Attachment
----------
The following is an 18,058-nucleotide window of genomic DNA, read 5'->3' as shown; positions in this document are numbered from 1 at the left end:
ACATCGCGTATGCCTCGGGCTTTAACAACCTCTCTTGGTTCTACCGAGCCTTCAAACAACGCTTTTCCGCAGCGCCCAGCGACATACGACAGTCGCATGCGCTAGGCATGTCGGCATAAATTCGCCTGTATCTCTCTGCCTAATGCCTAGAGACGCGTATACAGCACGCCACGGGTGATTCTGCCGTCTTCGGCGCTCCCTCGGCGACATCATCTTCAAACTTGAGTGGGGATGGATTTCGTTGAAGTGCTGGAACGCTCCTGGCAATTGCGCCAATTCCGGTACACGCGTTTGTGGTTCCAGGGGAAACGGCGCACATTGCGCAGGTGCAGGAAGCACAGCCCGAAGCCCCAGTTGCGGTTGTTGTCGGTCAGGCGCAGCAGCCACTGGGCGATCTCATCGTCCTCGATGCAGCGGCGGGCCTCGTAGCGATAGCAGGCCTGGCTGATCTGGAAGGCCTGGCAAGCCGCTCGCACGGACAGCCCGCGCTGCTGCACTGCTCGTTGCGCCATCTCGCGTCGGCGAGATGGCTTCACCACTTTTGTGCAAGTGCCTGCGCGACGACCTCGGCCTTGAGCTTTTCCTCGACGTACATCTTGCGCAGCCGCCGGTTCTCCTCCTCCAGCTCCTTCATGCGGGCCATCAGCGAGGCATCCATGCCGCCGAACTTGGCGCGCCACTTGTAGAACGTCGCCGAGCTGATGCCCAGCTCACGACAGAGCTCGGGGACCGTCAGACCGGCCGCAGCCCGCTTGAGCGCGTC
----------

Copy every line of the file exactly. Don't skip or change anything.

The following is an 18,058-nucleotide window of genomic DNA, read 5'->3' as shown; positions in this document are numbered from 1 at the left end:
ACATCGCGTATGCCTCGGGCTTTAACAACCTCTCTTGGTTCTACCGAGCCTTCAAACAACGCTTTTCCGCAGCGCCCAGCGACATACGACAGTCGCATGCGCTAGGCATGTCGGCATAAATTCGCCTGTATCTCTCTGCCTAATGCCTAGAGACGCGTATACAGCACGCCACGGGTGATTCTGCCGTCTTCGGCGCTCCCTCGGCGACATCATCTTCAAACTTGAGTGGGGATGGATTTCGTTGAAGTGCTGGAACGCTCCTGGCAATTGCGCCAATTCCGGTACACGCGTTTGTGGTTCCAGGGGAAACGGCGCACATTGCGCAGGTGCAGGAAGCACAGCCCGAAGCCCCAGTTGCGGTTGTTGTCGGTCAGGCGCAGCAGCCACTGGGCGATCTCATCGTCCTCGATGCAGCGGCGGGCCTCGTAGCGATAGCAGGCCTGGCTGATCTGGAAGGCCTGGCAAGCCGCTCGCACGGACAGCCCGCGCTGCTGCACTGCTCGTTGCGCCATCTCGCGTCGGCGAGATGGCTTCACCACTTTTGTGCAAGTGCCTGCGCGACGACCTCGGCCTTGAGCTTTTCCTCGACGTACATCTTGCGCAGCCGCCGGTTCTCCTCCTCCAGCTCCTTCATGCGGGCCATCAGCGAGGCATCCATGCCGCCGAACTTGGCGCGCCACTTGTAGAACGTCGCCGAGCTGATGCCCAGCTCACGACAGAGCTCGGGGACCGTCAGACCGGCCGCAGCCCGCTTGAGCGCGTC